Operation Polkovodets Rumyantsev (Russian: Полководец Румянцев literally: "Regiment leader Rumyantsev", after 18th-century Field Marshal Peter Rumyantsev) was a code name for the Belgorod-Kharkov Strategic Offensive Operation conducted by the Red Army between 3 August 1943 and 23 August 1943 against the Wehrmacht's 4th Panzer Army and Army Group Kempf during World War II. The operation was conducted by the Voronezh and Steppe Fronts in the Belgorod (southern) sector of the Kursk Bulge. In one German source by Wilhelm Keitel this operation is referred to as the "Fourth Battle of Kharkov" although it is unrelated to the Third Battle of Kharkov.
The operation began in early hours of 3 August, 1943, with the objective of following up the defensive success against German Army Group South's northern flank during the failed Operation Citadel. The operation was immediately successful, pushing back the German defenders and liberating Belgorod and Kharkov. By 12:00 in the morning of August 23, 1943 the Soviet divisions of the Voronezh and Steppe Fronts had successfully liberated the city from German forces, annihilating most of the defending forces. It was the last time that Kharkov changed hands during the Soviet-German War. The operation led to the retreat of the German forces in Ukraine behind the Dnepr River, and it set the stage for the liberation of Kiev in autumn 1943.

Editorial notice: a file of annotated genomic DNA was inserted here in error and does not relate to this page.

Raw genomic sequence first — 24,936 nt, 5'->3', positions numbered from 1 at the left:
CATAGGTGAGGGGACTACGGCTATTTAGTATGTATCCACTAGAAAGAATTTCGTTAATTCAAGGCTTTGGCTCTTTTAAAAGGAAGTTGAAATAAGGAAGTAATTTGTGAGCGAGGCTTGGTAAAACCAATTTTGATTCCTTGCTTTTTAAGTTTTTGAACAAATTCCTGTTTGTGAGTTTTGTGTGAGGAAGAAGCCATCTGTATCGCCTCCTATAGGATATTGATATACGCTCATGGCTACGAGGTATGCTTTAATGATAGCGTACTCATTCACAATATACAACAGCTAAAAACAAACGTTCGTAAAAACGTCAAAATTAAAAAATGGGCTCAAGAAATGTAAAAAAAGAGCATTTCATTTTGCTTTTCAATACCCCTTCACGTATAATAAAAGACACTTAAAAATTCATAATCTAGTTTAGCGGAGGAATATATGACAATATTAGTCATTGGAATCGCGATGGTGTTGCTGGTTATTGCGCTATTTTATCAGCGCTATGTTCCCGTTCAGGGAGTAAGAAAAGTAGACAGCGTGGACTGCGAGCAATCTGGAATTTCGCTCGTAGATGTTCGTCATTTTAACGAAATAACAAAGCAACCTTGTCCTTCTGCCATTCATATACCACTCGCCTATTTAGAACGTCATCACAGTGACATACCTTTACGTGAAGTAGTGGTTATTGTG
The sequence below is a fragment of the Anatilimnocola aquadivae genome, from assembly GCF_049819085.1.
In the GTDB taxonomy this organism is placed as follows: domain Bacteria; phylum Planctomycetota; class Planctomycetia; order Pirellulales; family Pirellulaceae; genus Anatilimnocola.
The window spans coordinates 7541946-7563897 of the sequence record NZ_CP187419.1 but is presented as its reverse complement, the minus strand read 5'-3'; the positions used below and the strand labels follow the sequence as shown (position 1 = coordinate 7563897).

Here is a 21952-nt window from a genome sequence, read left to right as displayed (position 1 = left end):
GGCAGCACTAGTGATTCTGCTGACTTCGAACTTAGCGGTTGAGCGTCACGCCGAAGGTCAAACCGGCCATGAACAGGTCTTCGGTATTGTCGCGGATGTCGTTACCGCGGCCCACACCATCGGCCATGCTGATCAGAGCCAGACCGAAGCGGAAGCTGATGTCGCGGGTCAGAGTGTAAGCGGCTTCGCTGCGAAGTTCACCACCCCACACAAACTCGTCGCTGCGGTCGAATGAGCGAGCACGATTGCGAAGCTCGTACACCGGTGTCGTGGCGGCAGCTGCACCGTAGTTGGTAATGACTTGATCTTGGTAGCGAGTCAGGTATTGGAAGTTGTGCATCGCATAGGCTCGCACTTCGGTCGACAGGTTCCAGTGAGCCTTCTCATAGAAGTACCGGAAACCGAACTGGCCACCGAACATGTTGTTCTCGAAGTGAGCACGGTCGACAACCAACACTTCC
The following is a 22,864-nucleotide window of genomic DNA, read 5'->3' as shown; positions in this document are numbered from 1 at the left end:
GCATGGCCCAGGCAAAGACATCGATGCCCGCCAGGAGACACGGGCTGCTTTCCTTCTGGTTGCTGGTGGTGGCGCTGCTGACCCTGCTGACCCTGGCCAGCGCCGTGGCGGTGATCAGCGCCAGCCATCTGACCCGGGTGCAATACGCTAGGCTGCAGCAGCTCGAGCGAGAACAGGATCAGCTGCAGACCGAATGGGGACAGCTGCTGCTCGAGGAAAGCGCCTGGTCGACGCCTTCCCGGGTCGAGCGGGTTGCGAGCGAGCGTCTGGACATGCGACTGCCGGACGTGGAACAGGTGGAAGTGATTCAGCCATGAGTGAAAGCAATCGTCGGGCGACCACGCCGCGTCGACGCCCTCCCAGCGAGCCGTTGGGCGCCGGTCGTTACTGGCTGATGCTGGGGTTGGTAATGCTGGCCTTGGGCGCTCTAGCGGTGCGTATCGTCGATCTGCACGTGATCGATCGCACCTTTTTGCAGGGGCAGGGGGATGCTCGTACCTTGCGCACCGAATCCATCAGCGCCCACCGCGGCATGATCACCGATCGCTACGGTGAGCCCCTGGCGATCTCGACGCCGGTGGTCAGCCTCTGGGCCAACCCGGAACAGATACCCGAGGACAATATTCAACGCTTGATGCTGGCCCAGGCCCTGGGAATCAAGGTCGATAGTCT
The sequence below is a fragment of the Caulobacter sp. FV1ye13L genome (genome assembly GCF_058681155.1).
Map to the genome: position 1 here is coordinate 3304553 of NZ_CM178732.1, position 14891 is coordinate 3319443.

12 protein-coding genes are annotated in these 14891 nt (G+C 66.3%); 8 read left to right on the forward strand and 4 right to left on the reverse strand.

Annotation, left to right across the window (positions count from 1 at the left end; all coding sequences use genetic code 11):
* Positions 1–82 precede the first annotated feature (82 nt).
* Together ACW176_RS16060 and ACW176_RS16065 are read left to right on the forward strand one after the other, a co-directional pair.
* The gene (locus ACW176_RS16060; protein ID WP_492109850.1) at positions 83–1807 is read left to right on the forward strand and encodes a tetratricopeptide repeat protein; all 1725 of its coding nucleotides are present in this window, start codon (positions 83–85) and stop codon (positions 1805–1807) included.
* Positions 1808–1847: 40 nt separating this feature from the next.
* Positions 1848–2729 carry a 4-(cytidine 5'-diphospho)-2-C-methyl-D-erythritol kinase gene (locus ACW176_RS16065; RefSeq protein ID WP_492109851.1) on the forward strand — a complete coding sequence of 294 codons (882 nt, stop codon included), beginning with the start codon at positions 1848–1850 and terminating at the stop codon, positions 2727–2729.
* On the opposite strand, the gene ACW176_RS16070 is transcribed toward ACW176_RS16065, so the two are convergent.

The operation included several sub-phases:
- Belgorod-Bogodukhov Offensive Operation 23 July 1943 - 14 August 1943
- Belgorod-Khar'kov Offensive Operation 12 August 1943 - 23 August 1943
- Zmiez Offensive Operation 12 August 1943 - 23 August 1943
The Mirgorod direction offensive (Russian: наступление на Миргородском направлении) was part of this operation that resulted in the liberation of Akhtyrka on the 23 August 1943. As part of this offensive a tank battle was fought between the 11 and 17 August by the 1st Tank Army and elements of the 4th Guards Army 10 km south-east of the city in the vicinity of sovkhoz "Udarnik" against three German panzer divisions (from Bogodukhov area) where the 1st Tank Army suffered heavy casualties. A further German counter-attack between 18 and 20 August was directed against the Red Army's 27th Army by the 3rd Panzer and 2nd Motorised divisions from Akhtyrka itself. These were halted by the use of massive air attacks, and commitment of the 4th Guards and 47th Armies from the Stavka Reserve.